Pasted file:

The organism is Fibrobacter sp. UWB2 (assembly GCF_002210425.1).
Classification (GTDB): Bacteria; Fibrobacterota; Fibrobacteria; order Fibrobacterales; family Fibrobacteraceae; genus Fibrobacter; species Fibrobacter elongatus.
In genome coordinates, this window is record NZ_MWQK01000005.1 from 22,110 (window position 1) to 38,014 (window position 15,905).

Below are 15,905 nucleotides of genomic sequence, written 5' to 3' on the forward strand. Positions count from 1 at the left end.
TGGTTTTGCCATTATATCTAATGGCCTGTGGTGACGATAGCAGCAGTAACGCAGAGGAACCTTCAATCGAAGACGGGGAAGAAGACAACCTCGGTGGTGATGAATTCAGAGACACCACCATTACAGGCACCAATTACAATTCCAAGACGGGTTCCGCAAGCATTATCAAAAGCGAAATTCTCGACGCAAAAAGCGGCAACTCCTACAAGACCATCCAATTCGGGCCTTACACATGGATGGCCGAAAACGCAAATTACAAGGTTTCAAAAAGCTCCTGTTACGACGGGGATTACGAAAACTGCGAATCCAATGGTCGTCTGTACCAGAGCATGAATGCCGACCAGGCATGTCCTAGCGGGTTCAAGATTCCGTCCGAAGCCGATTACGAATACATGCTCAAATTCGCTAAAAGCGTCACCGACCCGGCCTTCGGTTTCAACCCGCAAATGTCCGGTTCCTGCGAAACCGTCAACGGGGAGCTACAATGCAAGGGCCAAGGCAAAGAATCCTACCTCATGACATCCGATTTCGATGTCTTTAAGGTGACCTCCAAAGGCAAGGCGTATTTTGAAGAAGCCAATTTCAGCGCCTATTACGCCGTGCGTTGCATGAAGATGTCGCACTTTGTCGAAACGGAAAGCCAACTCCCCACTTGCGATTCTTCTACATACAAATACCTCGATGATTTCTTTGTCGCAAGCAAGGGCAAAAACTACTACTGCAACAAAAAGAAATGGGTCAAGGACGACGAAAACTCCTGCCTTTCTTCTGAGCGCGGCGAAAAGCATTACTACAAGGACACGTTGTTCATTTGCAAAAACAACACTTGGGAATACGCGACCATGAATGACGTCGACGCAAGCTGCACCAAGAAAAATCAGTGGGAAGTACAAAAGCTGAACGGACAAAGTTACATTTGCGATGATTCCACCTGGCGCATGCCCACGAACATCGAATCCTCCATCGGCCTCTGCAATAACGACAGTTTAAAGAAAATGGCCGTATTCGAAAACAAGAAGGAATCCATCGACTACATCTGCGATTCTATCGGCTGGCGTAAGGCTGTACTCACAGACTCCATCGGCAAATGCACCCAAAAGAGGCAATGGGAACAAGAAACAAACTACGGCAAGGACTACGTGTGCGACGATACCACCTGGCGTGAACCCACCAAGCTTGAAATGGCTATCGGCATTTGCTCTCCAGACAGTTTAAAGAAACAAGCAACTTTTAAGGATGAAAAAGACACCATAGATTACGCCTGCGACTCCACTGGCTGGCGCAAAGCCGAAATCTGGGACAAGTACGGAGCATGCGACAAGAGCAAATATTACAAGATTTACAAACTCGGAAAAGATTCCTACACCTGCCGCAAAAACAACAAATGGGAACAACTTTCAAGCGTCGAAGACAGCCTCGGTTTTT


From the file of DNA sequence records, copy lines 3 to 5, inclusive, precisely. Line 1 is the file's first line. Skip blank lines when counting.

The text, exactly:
In genome coordinates, this window is record NZ_MWQK01000005.1 from 22,110 (window position 1) to 38,014 (window position 15,905).

Below are 15,905 nucleotides of genomic sequence, written 5' to 3' on the forward strand. Positions count from 1 at the left end.
TGGTTTTGCCATTATATCTAATGGCCTGTGGTGACGATAGCAGCAGTAACGCAGAGGAACCTTCAATCGAAGACGGGGAAGAAGACAACCTCGGTGGTGATGAATTCAGAGACACCACCATTACAGGCACCAATTACAATTCCAAGACGGGTTCCGCAAGCATTATCAAAAGCGAAATTCTCGACGCAAAAAGCGGCAACTCCTACAAGACCATCCAATTCGGGCCTTACACATGGATGGCCGAAAACGCAAATTACAAGGTTTCAAAAAGCTCCTGTTACGACGGGGATTACGAAAACTGCGAATCCAATGGTCGTCTGTACCAGAGCATGAATGCCGACCAGGCATGTCCTAGCGGGTTCAAGATTCCGTCCGAAGCCGATTACGAATACATGCTCAAATTCGCTAAAAGCGTCACCGACCCGGCCTTCGGTTTCAACCCGCAAATGTCCGGTTCCTGCGAAACCGTCAACGGGGAGCTACAATGCAAGGGCCAAGGCAAAGAATCCTACCTCATGACATCCGATTTCGATGTCTTTAAGGTGACCTCCAAAGGCAAGGCGTATTTTGAAGAAGCCAATTTCAGCGCCTATTACGCCGTGCGTTGCATGAAGATGTCGCACTTTGTCGAAACGGAAAGCCAACTCCCCACTTGCGATTCTTCTACATACAAATACCTCGATGATTTCTTTGTCGCAAGCAAGGGCAAAAACTACTACTGCAACAAAAAGAAATGGGTCAAGGACGACGAAAACTCCTGCCTTTCTTCTGAGCGCGGCGAAAAGCATTACTACAAGGACACGTTGTTCATTTGCAAAAACAACACTTGGGAATACGCGACCATGAATGACGTCGACGCAAGCTGCACCAAGAAAAATCAGTGGGAAGTACAAAAGCTGAACGGACAAAGTTACATTTGCGATGATTCCACCTGGCGCATGCCCACGAACATCGAATCCTCCATCGGCCTCTGCAATAACGACAGTTTAAAGAAAATGGCCGTATTCGAAAACAAGAAGGAATCCATCGACTACATCTGCGATTCTATCGGCTGGCGTAAGGCTGTACTCACAGACTCCATCGGCAAATGCACCCAAAAGAGGCAATGGGAACAAGAAACAAACTACGGCAAGGACTACGTGTGCGACGATACCACCTGGCGTGAACCCACCAAGCTTGAAATGGCTATCGGCATTTGCTCTCCAGACAGTTTAAAGAAACAAGCAACTTTTAAGGATGAAAAAGACACCATAGATTACGCCTGCGACTCCACTGGCTGGCGCAAAGCCGAAATCTGGGACAAGTACGGAGCATGCGACAAGAGCAAATATTACAAGATTTACAAACTCGGAAAAGATTCCTACACCTGCCGCAAAAACAACAAATGGGAACAACTTTCAAGCGTCGAAGACAGCCTCGGTTTTT